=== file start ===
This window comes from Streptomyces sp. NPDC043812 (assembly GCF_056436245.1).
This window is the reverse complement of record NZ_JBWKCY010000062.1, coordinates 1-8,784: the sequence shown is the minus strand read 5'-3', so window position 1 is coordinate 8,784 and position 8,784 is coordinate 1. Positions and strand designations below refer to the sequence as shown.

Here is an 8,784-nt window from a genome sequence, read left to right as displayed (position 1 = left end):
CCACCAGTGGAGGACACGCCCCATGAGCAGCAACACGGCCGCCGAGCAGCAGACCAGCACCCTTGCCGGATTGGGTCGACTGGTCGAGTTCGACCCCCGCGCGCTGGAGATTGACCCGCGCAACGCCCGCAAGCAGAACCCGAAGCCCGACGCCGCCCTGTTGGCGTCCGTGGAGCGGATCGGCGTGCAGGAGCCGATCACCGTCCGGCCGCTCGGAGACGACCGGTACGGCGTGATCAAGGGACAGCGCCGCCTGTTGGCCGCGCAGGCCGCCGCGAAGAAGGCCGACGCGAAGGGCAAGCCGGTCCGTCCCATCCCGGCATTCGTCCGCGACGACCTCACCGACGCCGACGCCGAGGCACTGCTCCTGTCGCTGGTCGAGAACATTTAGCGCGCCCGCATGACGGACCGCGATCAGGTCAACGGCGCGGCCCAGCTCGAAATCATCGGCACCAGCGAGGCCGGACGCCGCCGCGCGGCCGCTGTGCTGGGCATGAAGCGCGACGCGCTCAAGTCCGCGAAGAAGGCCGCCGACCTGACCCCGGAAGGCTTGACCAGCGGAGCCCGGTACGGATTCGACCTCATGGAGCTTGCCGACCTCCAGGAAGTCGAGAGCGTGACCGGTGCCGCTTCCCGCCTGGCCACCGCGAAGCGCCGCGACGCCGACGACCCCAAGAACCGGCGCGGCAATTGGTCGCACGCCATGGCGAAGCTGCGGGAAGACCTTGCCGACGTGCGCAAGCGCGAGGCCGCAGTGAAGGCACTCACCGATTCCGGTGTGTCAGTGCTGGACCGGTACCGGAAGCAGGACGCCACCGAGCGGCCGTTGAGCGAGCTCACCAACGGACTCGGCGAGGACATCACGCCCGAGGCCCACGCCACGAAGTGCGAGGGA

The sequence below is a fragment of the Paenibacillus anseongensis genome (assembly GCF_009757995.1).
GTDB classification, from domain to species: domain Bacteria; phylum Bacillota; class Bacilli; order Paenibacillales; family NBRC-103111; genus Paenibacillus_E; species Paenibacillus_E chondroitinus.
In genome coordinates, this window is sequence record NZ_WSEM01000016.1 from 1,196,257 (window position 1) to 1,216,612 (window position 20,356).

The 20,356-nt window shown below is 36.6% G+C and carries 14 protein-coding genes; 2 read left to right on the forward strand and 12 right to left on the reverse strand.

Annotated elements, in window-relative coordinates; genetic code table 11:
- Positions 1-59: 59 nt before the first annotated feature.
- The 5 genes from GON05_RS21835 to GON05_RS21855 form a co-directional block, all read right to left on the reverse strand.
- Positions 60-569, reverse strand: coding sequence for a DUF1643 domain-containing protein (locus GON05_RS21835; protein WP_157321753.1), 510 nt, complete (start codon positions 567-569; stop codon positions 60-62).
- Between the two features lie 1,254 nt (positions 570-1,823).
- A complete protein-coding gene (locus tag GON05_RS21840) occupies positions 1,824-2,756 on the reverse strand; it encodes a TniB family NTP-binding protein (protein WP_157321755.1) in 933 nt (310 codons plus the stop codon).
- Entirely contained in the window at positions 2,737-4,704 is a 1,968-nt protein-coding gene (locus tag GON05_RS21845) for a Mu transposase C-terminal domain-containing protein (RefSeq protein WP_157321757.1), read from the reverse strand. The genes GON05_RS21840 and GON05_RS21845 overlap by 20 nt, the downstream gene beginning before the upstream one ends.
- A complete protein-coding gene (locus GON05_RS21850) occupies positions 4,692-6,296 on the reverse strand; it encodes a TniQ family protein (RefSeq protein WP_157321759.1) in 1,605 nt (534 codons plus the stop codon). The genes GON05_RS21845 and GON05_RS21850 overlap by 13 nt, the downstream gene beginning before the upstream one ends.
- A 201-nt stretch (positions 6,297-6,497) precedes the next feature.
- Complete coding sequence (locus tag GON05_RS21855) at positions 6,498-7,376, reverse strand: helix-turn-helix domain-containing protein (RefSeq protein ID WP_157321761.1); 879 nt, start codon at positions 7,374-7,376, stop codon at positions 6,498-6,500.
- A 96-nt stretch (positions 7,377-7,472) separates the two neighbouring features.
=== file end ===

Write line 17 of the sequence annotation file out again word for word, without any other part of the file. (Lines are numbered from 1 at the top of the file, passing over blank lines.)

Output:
- A 201-nt stretch (positions 6,297-6,497) precedes the next feature.